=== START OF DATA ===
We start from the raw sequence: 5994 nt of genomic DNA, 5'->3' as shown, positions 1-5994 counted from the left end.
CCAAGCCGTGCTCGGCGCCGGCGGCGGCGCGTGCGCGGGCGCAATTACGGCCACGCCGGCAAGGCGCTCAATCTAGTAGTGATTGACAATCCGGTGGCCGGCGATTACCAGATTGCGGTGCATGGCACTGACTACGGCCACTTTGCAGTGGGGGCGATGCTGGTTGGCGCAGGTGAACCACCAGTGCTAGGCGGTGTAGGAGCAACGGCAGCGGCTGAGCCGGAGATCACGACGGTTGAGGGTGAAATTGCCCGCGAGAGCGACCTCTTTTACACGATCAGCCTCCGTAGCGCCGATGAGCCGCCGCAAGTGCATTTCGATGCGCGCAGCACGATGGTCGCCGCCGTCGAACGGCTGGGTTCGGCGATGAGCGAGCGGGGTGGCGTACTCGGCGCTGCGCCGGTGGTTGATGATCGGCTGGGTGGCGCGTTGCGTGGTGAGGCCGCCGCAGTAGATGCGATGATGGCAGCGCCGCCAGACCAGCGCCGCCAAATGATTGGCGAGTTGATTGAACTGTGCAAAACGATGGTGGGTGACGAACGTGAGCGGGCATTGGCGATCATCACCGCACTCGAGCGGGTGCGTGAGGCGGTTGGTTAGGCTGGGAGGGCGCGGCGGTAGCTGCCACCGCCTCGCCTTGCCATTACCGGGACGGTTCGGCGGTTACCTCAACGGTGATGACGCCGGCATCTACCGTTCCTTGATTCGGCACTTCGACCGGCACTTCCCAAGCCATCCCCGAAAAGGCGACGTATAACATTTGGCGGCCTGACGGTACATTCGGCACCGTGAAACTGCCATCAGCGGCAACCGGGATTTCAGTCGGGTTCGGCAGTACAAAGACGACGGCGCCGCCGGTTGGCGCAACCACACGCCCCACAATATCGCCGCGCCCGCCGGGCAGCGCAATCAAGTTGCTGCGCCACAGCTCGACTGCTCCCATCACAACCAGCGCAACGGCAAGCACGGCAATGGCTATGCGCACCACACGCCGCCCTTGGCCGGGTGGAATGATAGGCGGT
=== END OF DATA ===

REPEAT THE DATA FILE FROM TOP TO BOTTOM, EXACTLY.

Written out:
We start from the raw sequence: 5994 nt of genomic DNA, 5'->3' as shown, positions 1-5994 counted from the left end.
CCAAGCCGTGCTCGGCGCCGGCGGCGGCGCGTGCGCGGGCGCAATTACGGCCACGCCGGCAAGGCGCTCAATCTAGTAGTGATTGACAATCCGGTGGCCGGCGATTACCAGATTGCGGTGCATGGCACTGACTACGGCCACTTTGCAGTGGGGGCGATGCTGGTTGGCGCAGGTGAACCACCAGTGCTAGGCGGTGTAGGAGCAACGGCAGCGGCTGAGCCGGAGATCACGACGGTTGAGGGTGAAATTGCCCGCGAGAGCGACCTCTTTTACACGATCAGCCTCCGTAGCGCCGATGAGCCGCCGCAAGTGCATTTCGATGCGCGCAGCACGATGGTCGCCGCCGTCGAACGGCTGGGTTCGGCGATGAGCGAGCGGGGTGGCGTACTCGGCGCTGCGCCGGTGGTTGATGATCGGCTGGGTGGCGCGTTGCGTGGTGAGGCCGCCGCAGTAGATGCGATGATGGCAGCGCCGCCAGACCAGCGCCGCCAAATGATTGGCGAGTTGATTGAACTGTGCAAAACGATGGTGGGTGACGAACGTGAGCGGGCATTGGCGATCATCACCGCACTCGAGCGGGTGCGTGAGGCGGTTGGTTAGGCTGGGAGGGCGCGGCGGTAGCTGCCACCGCCTCGCCTTGCCATTACCGGGACGGTTCGGCGGTTACCTCAACGGTGATGACGCCGGCATCTACCGTTCCTTGATTCGGCACTTCGACCGGCACTTCCCAAGCCATCCCCGAAAAGGCGACGTATAACATTTGGCGGCCTGACGGTACATTCGGCACCGTGAAACTGCCATCAGCGGCAACCGGGATTTCAGTCGGGTTCGGCAGTACAAAGACGACGGCGCCGCCGGTTGGCGCAACCACACGCCCCACAATATCGCCGCGCCCGCCGGGCAGCGCAATCAAGTTGCTGCGCCACAGCTCGACTGCTCCCATCACAACCAGCGCAACGGCAAGCACGGCAATGGCTATGCGCACCACACGCCGCCCTTGGCCGGGTGGAATGATAGGCGGT